“Perspective and passion… sounds perfect for poetry.”
It makes me think of an article I read about poetry by Michael J Bugeja*. (Stick with me; I haven’t gone all artsy on you.) In it he says, “Poetry has been the literary vehicle of truth.” Whether you agree or not, whether you care about poetry or not, truth is important.
So what has your business been used for – to solve a problem or advance a lie? Have you ever purchased something based on the power of marketing, just to get it home and see it break on the first use? Have you ever griped about the general lack of customer service and the fact that some people (and companies) sell lies and create more problems than they solve?
So what do you do about these types of people and organizations? In my opinion, you simply solve the problems that they will not solve. If you do so with excellence, that makes you unique and that’s good for business (provided you know how to market the difference). You keep your word. You overdeliver. You solve problems and simplify things even when it seems impossible.
Excellence is good for business.
It’s what Apple, Google, BMW and BusinessWeek’s 50 Most Innovative Companies 2010 do. They excel at solving a problem. Disney tackles boredom with entertainment. Sony complements silence with sound quality. Amazon gets a book in your hands or in your Kindle. Wal-mart gets everything to you cheap. And Coca-Cola is refreshing.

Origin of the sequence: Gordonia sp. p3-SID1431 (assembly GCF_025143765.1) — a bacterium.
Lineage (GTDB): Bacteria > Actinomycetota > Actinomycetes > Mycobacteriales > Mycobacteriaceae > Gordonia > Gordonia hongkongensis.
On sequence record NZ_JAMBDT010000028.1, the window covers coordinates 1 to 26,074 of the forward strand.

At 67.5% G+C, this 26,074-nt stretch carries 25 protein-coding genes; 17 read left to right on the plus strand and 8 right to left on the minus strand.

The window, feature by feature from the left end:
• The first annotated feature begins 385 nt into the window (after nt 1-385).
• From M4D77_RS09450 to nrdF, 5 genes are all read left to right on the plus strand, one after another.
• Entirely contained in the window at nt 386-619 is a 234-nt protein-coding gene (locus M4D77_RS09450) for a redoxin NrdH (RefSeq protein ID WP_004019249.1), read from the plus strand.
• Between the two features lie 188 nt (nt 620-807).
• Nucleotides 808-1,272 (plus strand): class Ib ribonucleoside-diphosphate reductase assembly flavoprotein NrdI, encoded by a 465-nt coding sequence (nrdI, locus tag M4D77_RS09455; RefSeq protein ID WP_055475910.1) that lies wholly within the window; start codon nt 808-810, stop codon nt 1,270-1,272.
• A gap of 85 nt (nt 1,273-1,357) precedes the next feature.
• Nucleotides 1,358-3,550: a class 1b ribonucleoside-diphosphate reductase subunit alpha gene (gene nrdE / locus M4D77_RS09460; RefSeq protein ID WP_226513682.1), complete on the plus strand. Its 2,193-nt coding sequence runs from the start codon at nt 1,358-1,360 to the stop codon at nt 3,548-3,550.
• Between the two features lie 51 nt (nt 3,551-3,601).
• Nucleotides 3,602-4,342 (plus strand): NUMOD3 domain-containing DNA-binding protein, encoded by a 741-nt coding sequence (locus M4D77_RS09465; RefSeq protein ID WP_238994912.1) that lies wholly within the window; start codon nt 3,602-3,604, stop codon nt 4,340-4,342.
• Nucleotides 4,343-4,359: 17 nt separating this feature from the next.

I’m not assuming you like or use any of these companies; I’m simply pointing out that they excel at marketing their solution and the problem they choose to solve. Your company can do the same.
Perspective is good for business.
If you look at BusinessWeek’s lists of its 50 Most Innovative Companies and compare 2009 to 2010, you’ll see many of the same companies. In the car industry alone, Volkswagen, BMW, Toyota, Ford Motor and Honda repeatedly make the list. These companies provide products that let us handle the road in the style and with the budget we choose. Each brand brings a different perspective to the driving experience.
In the same way, each small business can bring a different perspective to the problems that it solves.
Passion is good for business.
Do what you love and understand
- so that you’re prepared to put in the necessary effort
- so that you’re committed to solving the problem for the people you serve
- so that your passion shines through, naturally.
Apple seems to be passionate about computers and simplicity. BMW seems to be passionate about the driving experience. I’m not particularly passionate about any of that, but I reap the benefits because they are. As consumers, we are happy to repeatedly use products that solve our problems, free up our time, give us status (it’s true) and clear our minds so that we can just ride, create or do whatever it is we need to be doing—personally and professionally.
As small business owners, if we do what we love, then the passion shows up.
Perspective and passion…sounds perfect for business.
*Michael J Bugeja, “Seven Poetic Techniques to Sharpen Your Prose” (Jerry B. Jenkins Christian Writers Guild, 2009), p. 260